GRAMERCY — The city’s Department of Investigations has confirmed allegations that a wealthy parent at Gramercy’s Friends Seminary school coordinated false testimony to the Landmarks Preservation Commission in support of the school’s plans for renovations, according to documents obtained by DNAinfo New York via a Freedom of Information Law request.
Luigi Caiola, the scion of a real-estate family and a parent of children at the pricey Quaker day school on East 16th Street, asked eight people to send letters to LPC pretending to be neighbors who supported the school’s $67 million plans to expand its campus, according to an internal summary of the DOI’s probe.
The agency on April 28 referred its findings to the Manhattan District Attorney’s office, the memo said — a move that indicates the possibility of a criminal investigation.
The department’s findings back up allegations, originally reported by DNAinfo, that Caiola asked his employees to send the fraudulent emails in an effort to get LPC to approve the plans to expand the school’s campus, which sits inside the Stuyvesant Square Historic District.
LPC approved the plans at a May 19, 2015, hearing, a month after it asked the school to modify parts of the project to better fit the historic character of the neighborhood, according to transcripts from those hearings.
According to the investigation, four of the eight letter writers appear to work or have worked for Caiola’s firm B&L Management, while two of them — including one of the B&L employees — appear to work now or in the past for Stuart Mordfin, an accountant tied to Caiola’s Broadway production company Caiola Productions.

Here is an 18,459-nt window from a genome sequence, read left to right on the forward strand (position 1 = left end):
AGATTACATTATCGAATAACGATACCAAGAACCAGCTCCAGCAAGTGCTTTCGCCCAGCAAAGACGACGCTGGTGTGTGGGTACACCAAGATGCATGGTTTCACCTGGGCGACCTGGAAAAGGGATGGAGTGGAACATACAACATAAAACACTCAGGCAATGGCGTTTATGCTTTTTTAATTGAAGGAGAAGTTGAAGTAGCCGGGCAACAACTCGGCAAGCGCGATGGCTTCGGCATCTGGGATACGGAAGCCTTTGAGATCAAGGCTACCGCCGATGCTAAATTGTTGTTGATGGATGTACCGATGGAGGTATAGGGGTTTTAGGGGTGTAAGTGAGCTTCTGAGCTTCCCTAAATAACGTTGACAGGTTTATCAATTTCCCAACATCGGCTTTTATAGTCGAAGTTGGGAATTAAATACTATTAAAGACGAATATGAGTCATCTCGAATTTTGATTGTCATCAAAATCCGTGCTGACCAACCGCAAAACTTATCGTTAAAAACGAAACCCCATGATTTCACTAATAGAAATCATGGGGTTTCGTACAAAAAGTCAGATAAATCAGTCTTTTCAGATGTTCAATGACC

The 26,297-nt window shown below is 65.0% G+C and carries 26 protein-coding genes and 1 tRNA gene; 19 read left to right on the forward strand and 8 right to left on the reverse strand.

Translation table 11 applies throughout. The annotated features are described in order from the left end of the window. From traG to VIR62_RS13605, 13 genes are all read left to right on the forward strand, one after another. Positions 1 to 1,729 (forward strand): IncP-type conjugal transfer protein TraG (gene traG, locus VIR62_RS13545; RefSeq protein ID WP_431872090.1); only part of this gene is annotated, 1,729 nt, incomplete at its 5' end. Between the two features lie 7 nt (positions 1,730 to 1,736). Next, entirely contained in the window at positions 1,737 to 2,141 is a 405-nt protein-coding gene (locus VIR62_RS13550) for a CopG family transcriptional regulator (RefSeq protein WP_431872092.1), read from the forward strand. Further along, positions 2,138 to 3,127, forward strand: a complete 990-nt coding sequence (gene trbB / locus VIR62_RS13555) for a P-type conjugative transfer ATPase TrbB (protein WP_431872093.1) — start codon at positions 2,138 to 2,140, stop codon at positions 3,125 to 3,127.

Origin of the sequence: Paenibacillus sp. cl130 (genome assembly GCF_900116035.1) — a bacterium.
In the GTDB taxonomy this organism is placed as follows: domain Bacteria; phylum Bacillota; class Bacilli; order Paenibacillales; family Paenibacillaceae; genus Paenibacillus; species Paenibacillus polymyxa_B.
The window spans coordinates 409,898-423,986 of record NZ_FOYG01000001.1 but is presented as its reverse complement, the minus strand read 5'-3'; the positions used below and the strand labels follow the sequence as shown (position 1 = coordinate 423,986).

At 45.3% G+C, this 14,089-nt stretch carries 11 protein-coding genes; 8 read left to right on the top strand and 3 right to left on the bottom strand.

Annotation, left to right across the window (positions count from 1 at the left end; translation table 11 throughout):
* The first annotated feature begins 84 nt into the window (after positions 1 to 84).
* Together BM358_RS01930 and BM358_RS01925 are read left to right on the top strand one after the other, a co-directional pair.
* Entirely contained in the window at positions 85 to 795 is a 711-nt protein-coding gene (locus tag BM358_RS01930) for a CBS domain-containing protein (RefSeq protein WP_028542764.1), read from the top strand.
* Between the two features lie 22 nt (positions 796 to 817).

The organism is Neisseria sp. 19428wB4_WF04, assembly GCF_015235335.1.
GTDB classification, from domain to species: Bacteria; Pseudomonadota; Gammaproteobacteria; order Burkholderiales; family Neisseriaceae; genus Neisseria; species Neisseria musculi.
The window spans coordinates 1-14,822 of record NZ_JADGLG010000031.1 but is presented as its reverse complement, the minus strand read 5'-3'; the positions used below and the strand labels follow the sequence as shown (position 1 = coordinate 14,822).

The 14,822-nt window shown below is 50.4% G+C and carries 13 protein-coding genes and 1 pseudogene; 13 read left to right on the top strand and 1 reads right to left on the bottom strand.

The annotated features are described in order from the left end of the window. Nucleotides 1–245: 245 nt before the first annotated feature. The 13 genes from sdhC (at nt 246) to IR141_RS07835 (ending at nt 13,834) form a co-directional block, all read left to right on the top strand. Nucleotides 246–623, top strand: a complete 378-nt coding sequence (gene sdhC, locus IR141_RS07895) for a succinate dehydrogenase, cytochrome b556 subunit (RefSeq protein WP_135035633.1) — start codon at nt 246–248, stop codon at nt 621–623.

LinkedIn profiles matching the employees indicate that the letter writers included senior staff at B&L, including its chief financial officer and its leasing director.
DOI was unable to establish a connection between Caiola and three of the letter writers, but maintained that they wrote the letters at Caiola's request.
In addition, despite claiming to live on the same block of East 16th Street as the school between Third Avenue and Rutherford Place, DOI could find no record of anyone with the names of the letter writers living on that block.
According to the findings, two of the people appear to be residents of Long Island, one appears to live on Staten Island, one appears to live in Brooklyn, one appears to live somewhere else in Manhattan, and one appears to live in New Jersey.
Caiola did not respond to multiple requests for comment.
A spokesman for Friends Seminary said the school had nothing to do with the letters, and that they notified the city as soon as they became aware of them, in January.
"We respect the integrity of the process, and the school wants to make clear that it did not and would never ask anyone to misrepresent themselves in connection with this project or otherwise," said John Galayda, a spokesman for the school.
"The school was unaware of any inaccuracies in the letters when they were submitted to the LPC and, furthermore, notified the city immediately as soon as this issue was brought to our attention."
But following the publication of DNAinfo's investigation in March, the school stood by Caiola, calling him a "beloved and respected member of our school's community" in a letter to parents.
There is no indication that the letters influenced the commission’s decision to approve the plans, and a set of 19 criteria the agency cited in its decision do not include community testimony as a factor.
But according to neighbors and Councilwoman Rosie Mendez, who spoke with DNAinfo about the emails in March, the existence of fraudulent testimony should be rooted out, regardless.
“Whether or not the letters factored one way or another into the commission’s decision, it is a fraud,” Mendez said at the time. “Certain kinds of misinformation has a criminal impact and hopefully DOI can decide this."
A spokeswoman for the Manhattan District Attorney’s office did not immediately respond to request for comment.
The private school, which serves nearly 800 students, is planning to add two stories to a trio of three-story townhouses and to a four-story building. A greenhouse and a play structure are also planned for the roof of one of the buildings.
Construction on the four-story building began in April.